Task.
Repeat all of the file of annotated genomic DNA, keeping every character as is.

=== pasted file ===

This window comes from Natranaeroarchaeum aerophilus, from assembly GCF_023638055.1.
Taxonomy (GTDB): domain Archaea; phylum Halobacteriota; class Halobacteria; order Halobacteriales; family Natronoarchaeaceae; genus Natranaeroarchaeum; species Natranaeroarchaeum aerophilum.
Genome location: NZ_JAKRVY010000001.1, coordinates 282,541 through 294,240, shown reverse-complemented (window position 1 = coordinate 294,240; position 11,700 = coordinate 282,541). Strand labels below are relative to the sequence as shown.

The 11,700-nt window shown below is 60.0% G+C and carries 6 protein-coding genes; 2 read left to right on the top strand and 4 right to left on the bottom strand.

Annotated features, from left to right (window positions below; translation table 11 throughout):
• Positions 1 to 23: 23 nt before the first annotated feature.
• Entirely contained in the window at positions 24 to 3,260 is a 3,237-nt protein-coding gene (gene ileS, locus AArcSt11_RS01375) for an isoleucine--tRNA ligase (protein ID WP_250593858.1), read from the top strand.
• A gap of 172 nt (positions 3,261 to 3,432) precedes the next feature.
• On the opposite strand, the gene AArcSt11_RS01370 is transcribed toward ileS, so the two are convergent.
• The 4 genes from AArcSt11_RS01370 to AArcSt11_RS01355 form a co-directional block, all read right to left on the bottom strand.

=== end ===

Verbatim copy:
This window comes from Natranaeroarchaeum aerophilus, from assembly GCF_023638055.1.
Taxonomy (GTDB): domain Archaea; phylum Halobacteriota; class Halobacteria; order Halobacteriales; family Natronoarchaeaceae; genus Natranaeroarchaeum; species Natranaeroarchaeum aerophilum.
Genome location: NZ_JAKRVY010000001.1, coordinates 282,541 through 294,240, shown reverse-complemented (window position 1 = coordinate 294,240; position 11,700 = coordinate 282,541). Strand labels below are relative to the sequence as shown.

The 11,700-nt window shown below is 60.0% G+C and carries 6 protein-coding genes; 2 read left to right on the top strand and 4 right to left on the bottom strand.

Annotated features, from left to right (window positions below; translation table 11 throughout):
• Positions 1 to 23: 23 nt before the first annotated feature.
• Entirely contained in the window at positions 24 to 3,260 is a 3,237-nt protein-coding gene (gene ileS, locus AArcSt11_RS01375) for an isoleucine--tRNA ligase (protein ID WP_250593858.1), read from the top strand.
• A gap of 172 nt (positions 3,261 to 3,432) precedes the next feature.
• On the opposite strand, the gene AArcSt11_RS01370 is transcribed toward ileS, so the two are convergent.
• The 4 genes from AArcSt11_RS01370 to AArcSt11_RS01355 form a co-directional block, all read right to left on the bottom strand.